Eco-sustainable preparation of oxides and integration into renewable energy devices and sensors

The increasing consumption of fossil fuels in the world makes the emergence of the green power market necessary. Among all green technologies, fuel cells transfer chemical energy directly into electricity without combustion [1]. Fuel cells are thus not limited by the Carnot cycle efficiency and can produce electricity at very high efficiencies. They are recognized as one of the most promising environmentally-friendly technologies for producing electricity. Among fuel cell types, Solid Oxide Fuel Cells (SOFCs) have higher power densities and efficiency, offer fuel flexibility, modularity, and the ability of utilization for cogeneration, use less expensive catalyst material, and have much longer lifetimes [2]. During the first year of my Ph.D. I did bibliography research on the physics phenomena, fabrication process, and electrical characterization of Solid oxide fuel cells. Modeling of SOFCs enables an inexpensive method to analyze the performance of SOFCs. However, experiments are still needed to validate the numerical models. In some cases, it is difficult and expensive to set up an experiment. Therefore, an optimum balance should be maintained between the modeling and the experiment. Also due to its high working temperatures, it is not possible to obtain some parameters and dispersion of properties at a specified surface, so, commercial Computational Fluid Dynamics (CFD) software packages now become an important tool in investigating the fuel cell behavior under the various operating conditions, the effects of various parameters, and the performance of a particular design.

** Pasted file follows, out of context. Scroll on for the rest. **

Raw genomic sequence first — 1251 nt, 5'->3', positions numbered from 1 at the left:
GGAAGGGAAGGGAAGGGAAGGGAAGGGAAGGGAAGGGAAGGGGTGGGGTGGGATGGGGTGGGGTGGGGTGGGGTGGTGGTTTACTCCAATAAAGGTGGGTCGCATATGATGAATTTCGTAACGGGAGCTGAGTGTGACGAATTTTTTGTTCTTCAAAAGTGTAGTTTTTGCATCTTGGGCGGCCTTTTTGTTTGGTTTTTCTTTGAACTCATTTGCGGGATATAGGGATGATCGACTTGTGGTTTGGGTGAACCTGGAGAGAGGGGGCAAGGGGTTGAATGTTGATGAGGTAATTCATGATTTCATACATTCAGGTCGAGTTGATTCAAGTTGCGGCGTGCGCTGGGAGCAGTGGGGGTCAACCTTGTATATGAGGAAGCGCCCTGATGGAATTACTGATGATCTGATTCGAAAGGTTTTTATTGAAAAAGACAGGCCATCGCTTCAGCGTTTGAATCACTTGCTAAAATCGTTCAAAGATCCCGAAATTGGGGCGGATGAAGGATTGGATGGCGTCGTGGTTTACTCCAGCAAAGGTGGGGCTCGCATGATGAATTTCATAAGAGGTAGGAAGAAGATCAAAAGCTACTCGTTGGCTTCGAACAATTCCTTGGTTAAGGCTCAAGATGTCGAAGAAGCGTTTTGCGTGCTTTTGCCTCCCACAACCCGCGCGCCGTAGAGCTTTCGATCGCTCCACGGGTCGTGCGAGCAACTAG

• Primary: Elisabetta Comini
  • Other advisors: Dario Zappa